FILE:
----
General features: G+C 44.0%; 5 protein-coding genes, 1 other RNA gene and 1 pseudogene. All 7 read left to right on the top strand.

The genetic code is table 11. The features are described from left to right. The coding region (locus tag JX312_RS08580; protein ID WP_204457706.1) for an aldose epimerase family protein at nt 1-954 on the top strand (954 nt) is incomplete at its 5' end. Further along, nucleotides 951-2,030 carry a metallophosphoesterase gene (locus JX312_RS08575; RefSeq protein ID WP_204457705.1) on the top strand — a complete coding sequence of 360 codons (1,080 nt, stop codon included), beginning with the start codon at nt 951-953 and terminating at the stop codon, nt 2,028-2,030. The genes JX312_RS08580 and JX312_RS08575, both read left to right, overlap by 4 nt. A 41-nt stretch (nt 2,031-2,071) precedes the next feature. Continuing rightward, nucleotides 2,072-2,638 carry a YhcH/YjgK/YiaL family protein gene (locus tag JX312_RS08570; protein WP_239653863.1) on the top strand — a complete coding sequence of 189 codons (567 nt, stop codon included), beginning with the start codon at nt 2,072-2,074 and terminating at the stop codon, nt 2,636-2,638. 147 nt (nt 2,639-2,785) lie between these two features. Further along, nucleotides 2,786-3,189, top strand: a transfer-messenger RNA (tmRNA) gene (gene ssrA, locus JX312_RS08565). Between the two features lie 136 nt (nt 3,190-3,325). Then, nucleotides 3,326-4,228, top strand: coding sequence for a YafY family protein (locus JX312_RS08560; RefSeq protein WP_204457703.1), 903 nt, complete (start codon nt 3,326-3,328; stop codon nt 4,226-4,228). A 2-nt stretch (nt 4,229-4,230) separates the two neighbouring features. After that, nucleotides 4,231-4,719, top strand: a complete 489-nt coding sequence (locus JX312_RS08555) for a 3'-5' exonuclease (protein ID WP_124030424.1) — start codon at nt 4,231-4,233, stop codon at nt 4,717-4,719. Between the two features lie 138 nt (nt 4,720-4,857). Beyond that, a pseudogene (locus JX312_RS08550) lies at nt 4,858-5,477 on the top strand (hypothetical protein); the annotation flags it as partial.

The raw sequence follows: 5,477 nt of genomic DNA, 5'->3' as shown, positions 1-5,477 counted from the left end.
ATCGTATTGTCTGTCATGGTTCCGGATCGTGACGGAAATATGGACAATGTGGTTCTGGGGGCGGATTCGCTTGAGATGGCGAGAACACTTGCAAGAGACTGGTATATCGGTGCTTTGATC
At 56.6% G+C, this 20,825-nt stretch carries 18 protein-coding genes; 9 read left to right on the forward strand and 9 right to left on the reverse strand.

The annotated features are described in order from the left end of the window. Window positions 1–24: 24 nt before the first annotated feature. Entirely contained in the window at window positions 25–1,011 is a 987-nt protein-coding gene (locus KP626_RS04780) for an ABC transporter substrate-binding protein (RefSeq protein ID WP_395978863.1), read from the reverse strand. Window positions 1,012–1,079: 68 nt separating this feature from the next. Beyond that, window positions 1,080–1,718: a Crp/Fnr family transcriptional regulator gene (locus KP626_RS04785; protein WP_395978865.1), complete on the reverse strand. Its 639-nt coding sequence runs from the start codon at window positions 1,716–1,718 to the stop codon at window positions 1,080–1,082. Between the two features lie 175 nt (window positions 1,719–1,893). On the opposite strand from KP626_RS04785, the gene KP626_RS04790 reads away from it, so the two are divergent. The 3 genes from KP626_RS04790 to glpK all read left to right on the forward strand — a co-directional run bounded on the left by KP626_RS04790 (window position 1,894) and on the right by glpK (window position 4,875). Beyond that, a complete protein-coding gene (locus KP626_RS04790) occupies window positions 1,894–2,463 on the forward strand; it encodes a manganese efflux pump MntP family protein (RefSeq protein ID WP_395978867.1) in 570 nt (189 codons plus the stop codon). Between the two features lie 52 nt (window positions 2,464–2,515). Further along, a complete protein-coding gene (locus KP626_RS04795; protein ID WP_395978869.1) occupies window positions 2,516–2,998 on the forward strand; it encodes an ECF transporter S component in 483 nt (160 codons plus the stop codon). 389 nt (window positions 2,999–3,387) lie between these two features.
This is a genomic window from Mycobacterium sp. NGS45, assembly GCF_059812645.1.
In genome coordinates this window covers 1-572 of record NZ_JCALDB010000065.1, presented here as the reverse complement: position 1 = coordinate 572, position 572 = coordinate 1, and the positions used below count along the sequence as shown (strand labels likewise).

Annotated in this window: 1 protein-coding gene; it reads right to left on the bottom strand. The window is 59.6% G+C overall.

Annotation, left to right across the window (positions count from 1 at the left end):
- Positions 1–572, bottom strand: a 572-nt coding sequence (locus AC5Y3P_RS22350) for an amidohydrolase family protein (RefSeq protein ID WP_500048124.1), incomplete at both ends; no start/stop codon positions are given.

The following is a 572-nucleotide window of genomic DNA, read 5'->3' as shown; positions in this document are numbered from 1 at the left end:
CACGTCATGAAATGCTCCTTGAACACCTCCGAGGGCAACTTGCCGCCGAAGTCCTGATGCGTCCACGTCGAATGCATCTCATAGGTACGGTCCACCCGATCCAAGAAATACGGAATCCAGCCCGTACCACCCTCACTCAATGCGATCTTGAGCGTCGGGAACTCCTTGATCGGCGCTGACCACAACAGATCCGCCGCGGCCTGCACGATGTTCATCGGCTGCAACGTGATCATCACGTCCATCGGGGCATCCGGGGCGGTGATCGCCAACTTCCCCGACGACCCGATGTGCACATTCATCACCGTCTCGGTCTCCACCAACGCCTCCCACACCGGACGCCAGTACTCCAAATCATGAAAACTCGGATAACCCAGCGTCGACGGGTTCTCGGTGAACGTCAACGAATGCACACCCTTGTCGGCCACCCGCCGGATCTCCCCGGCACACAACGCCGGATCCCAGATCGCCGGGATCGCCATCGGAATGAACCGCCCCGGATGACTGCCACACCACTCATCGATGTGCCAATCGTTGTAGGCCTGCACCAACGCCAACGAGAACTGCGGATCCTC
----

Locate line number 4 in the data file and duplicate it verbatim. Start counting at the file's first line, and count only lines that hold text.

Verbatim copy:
ATCGTATTGTCTGTCATGGTTCCGGATCGTGACGGAAATATGGACAATGTGGTTCTGGGGGCGGATTCGCTTGAGATGGCGAGAACACTTGCAAGAGACTGGTATATCGGTGCTTTGATC